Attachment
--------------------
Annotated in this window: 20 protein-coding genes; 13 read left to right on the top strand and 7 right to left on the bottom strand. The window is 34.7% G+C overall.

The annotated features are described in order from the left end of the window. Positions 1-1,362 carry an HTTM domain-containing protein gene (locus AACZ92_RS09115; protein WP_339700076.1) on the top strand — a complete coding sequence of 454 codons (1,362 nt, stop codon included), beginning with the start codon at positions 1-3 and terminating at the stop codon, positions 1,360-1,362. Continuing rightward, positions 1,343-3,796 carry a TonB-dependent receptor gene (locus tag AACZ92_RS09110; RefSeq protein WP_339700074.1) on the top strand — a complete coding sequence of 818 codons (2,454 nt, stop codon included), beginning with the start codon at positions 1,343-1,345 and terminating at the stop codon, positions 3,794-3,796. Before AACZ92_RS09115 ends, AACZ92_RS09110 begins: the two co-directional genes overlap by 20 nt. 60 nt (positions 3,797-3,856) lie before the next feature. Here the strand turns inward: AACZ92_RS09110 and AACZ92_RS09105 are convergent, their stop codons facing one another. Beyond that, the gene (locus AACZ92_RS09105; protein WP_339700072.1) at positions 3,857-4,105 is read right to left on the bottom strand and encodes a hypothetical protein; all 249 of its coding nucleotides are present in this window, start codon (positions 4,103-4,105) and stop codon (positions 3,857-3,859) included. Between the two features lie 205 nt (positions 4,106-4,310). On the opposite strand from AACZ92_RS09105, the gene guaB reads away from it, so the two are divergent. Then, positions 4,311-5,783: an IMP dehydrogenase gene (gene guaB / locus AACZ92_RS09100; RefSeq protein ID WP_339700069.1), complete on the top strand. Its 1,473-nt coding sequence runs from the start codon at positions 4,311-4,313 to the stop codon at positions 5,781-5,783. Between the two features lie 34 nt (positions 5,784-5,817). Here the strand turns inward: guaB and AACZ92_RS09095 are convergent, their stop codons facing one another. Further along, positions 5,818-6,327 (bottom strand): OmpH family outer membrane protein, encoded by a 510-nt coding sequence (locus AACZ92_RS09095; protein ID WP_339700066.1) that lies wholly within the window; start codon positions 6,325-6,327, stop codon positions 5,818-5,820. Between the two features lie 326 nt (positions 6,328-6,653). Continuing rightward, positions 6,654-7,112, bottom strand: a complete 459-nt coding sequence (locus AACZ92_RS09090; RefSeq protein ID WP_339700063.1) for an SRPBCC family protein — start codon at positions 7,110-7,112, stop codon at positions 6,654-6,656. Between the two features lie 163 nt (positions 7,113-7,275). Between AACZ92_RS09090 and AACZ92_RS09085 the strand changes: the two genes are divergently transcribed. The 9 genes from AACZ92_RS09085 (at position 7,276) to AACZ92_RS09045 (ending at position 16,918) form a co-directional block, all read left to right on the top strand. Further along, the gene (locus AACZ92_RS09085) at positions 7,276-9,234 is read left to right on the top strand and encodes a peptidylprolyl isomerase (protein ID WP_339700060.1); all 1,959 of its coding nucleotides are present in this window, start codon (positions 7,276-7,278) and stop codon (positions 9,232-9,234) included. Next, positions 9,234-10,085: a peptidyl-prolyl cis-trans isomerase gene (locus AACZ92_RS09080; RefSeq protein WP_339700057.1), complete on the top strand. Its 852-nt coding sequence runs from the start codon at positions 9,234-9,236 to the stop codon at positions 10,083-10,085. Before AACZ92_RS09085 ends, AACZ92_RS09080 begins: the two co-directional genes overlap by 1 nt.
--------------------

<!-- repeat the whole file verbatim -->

Annotated in this window: 20 protein-coding genes; 13 read left to right on the top strand and 7 right to left on the bottom strand. The window is 34.7% G+C overall.

The annotated features are described in order from the left end of the window. Positions 1-1,362 carry an HTTM domain-containing protein gene (locus AACZ92_RS09115; protein WP_339700076.1) on the top strand — a complete coding sequence of 454 codons (1,362 nt, stop codon included), beginning with the start codon at positions 1-3 and terminating at the stop codon, positions 1,360-1,362. Continuing rightward, positions 1,343-3,796 carry a TonB-dependent receptor gene (locus tag AACZ92_RS09110; RefSeq protein WP_339700074.1) on the top strand — a complete coding sequence of 818 codons (2,454 nt, stop codon included), beginning with the start codon at positions 1,343-1,345 and terminating at the stop codon, positions 3,794-3,796. Before AACZ92_RS09115 ends, AACZ92_RS09110 begins: the two co-directional genes overlap by 20 nt. 60 nt (positions 3,797-3,856) lie before the next feature. Here the strand turns inward: AACZ92_RS09110 and AACZ92_RS09105 are convergent, their stop codons facing one another. Beyond that, the gene (locus AACZ92_RS09105; protein WP_339700072.1) at positions 3,857-4,105 is read right to left on the bottom strand and encodes a hypothetical protein; all 249 of its coding nucleotides are present in this window, start codon (positions 4,103-4,105) and stop codon (positions 3,857-3,859) included. Between the two features lie 205 nt (positions 4,106-4,310). On the opposite strand from AACZ92_RS09105, the gene guaB reads away from it, so the two are divergent. Then, positions 4,311-5,783: an IMP dehydrogenase gene (gene guaB / locus AACZ92_RS09100; RefSeq protein ID WP_339700069.1), complete on the top strand. Its 1,473-nt coding sequence runs from the start codon at positions 4,311-4,313 to the stop codon at positions 5,781-5,783. Between the two features lie 34 nt (positions 5,784-5,817). Here the strand turns inward: guaB and AACZ92_RS09095 are convergent, their stop codons facing one another. Further along, positions 5,818-6,327 (bottom strand): OmpH family outer membrane protein, encoded by a 510-nt coding sequence (locus AACZ92_RS09095; protein ID WP_339700066.1) that lies wholly within the window; start codon positions 6,325-6,327, stop codon positions 5,818-5,820. Between the two features lie 326 nt (positions 6,328-6,653). Continuing rightward, positions 6,654-7,112, bottom strand: a complete 459-nt coding sequence (locus AACZ92_RS09090; RefSeq protein ID WP_339700063.1) for an SRPBCC family protein — start codon at positions 7,110-7,112, stop codon at positions 6,654-6,656. Between the two features lie 163 nt (positions 7,113-7,275). Between AACZ92_RS09090 and AACZ92_RS09085 the strand changes: the two genes are divergently transcribed. The 9 genes from AACZ92_RS09085 (at position 7,276) to AACZ92_RS09045 (ending at position 16,918) form a co-directional block, all read left to right on the top strand. Further along, the gene (locus AACZ92_RS09085) at positions 7,276-9,234 is read left to right on the top strand and encodes a peptidylprolyl isomerase (protein ID WP_339700060.1); all 1,959 of its coding nucleotides are present in this window, start codon (positions 7,276-7,278) and stop codon (positions 9,232-9,234) included. Next, positions 9,234-10,085: a peptidyl-prolyl cis-trans isomerase gene (locus AACZ92_RS09080; RefSeq protein WP_339700057.1), complete on the top strand. Its 852-nt coding sequence runs from the start codon at positions 9,234-9,236 to the stop codon at positions 10,083-10,085. Before AACZ92_RS09085 ends, AACZ92_RS09080 begins: the two co-directional genes overlap by 1 nt.